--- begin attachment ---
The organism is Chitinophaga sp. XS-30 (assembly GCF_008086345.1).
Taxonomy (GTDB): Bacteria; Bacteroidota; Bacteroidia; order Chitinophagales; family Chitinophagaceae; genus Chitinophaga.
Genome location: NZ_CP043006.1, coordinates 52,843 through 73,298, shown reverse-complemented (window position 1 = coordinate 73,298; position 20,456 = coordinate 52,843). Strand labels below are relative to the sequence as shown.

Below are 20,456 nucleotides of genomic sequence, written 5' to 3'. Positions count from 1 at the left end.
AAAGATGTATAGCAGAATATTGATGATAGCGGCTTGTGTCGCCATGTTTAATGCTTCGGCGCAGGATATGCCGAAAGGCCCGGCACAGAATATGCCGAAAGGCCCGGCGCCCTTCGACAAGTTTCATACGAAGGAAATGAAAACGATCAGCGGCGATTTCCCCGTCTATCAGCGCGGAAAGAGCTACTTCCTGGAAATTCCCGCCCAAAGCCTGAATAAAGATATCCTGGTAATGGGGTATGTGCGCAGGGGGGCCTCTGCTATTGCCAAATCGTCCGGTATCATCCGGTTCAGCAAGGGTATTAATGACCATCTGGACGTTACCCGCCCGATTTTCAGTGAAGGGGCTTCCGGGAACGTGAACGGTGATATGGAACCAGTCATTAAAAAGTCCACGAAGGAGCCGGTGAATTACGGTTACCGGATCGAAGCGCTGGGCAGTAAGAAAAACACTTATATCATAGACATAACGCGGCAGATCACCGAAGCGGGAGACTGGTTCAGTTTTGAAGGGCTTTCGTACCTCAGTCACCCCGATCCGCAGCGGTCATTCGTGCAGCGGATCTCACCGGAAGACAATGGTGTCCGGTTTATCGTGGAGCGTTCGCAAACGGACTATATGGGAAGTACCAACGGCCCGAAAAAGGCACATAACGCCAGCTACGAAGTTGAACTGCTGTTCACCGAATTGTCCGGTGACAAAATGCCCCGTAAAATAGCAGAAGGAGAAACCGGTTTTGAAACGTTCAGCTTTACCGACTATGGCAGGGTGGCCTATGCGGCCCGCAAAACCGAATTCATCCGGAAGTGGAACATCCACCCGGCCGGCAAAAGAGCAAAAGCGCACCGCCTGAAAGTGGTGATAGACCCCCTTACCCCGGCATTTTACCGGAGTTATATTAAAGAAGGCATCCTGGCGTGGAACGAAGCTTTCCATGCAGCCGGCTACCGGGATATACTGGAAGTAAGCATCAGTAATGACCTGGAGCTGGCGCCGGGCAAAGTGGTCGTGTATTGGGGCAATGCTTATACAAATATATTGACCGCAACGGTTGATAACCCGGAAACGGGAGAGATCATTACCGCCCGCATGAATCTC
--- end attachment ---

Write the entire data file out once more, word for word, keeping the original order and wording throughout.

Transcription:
The organism is Chitinophaga sp. XS-30 (assembly GCF_008086345.1).
Taxonomy (GTDB): Bacteria; Bacteroidota; Bacteroidia; order Chitinophagales; family Chitinophagaceae; genus Chitinophaga.
Genome location: NZ_CP043006.1, coordinates 52,843 through 73,298, shown reverse-complemented (window position 1 = coordinate 73,298; position 20,456 = coordinate 52,843). Strand labels below are relative to the sequence as shown.

Below are 20,456 nucleotides of genomic sequence, written 5' to 3'. Positions count from 1 at the left end.
AAAGATGTATAGCAGAATATTGATGATAGCGGCTTGTGTCGCCATGTTTAATGCTTCGGCGCAGGATATGCCGAAAGGCCCGGCACAGAATATGCCGAAAGGCCCGGCGCCCTTCGACAAGTTTCATACGAAGGAAATGAAAACGATCAGCGGCGATTTCCCCGTCTATCAGCGCGGAAAGAGCTACTTCCTGGAAATTCCCGCCCAAAGCCTGAATAAAGATATCCTGGTAATGGGGTATGTGCGCAGGGGGGCCTCTGCTATTGCCAAATCGTCCGGTATCATCCGGTTCAGCAAGGGTATTAATGACCATCTGGACGTTACCCGCCCGATTTTCAGTGAAGGGGCTTCCGGGAACGTGAACGGTGATATGGAACCAGTCATTAAAAAGTCCACGAAGGAGCCGGTGAATTACGGTTACCGGATCGAAGCGCTGGGCAGTAAGAAAAACACTTATATCATAGACATAACGCGGCAGATCACCGAAGCGGGAGACTGGTTCAGTTTTGAAGGGCTTTCGTACCTCAGTCACCCCGATCCGCAGCGGTCATTCGTGCAGCGGATCTCACCGGAAGACAATGGTGTCCGGTTTATCGTGGAGCGTTCGCAAACGGACTATATGGGAAGTACCAACGGCCCGAAAAAGGCACATAACGCCAGCTACGAAGTTGAACTGCTGTTCACCGAATTGTCCGGTGACAAAATGCCCCGTAAAATAGCAGAAGGAGAAACCGGTTTTGAAACGTTCAGCTTTACCGACTATGGCAGGGTGGCCTATGCGGCCCGCAAAACCGAATTCATCCGGAAGTGGAACATCCACCCGGCCGGCAAAAGAGCAAAAGCGCACCGCCTGAAAGTGGTGATAGACCCCCTTACCCCGGCATTTTACCGGAGTTATATTAAAGAAGGCATCCTGGCGTGGAACGAAGCTTTCCATGCAGCCGGCTACCGGGATATACTGGAAGTAAGCATCAGTAATGACCTGGAGCTGGCGCCGGGCAAAGTGGTCGTGTATTGGGGCAATGCTTATACAAATATATTGACCGCAACGGTTGATAACCCGGAAACGGGAGAGATCATTACCGCCCGCATGAATCTC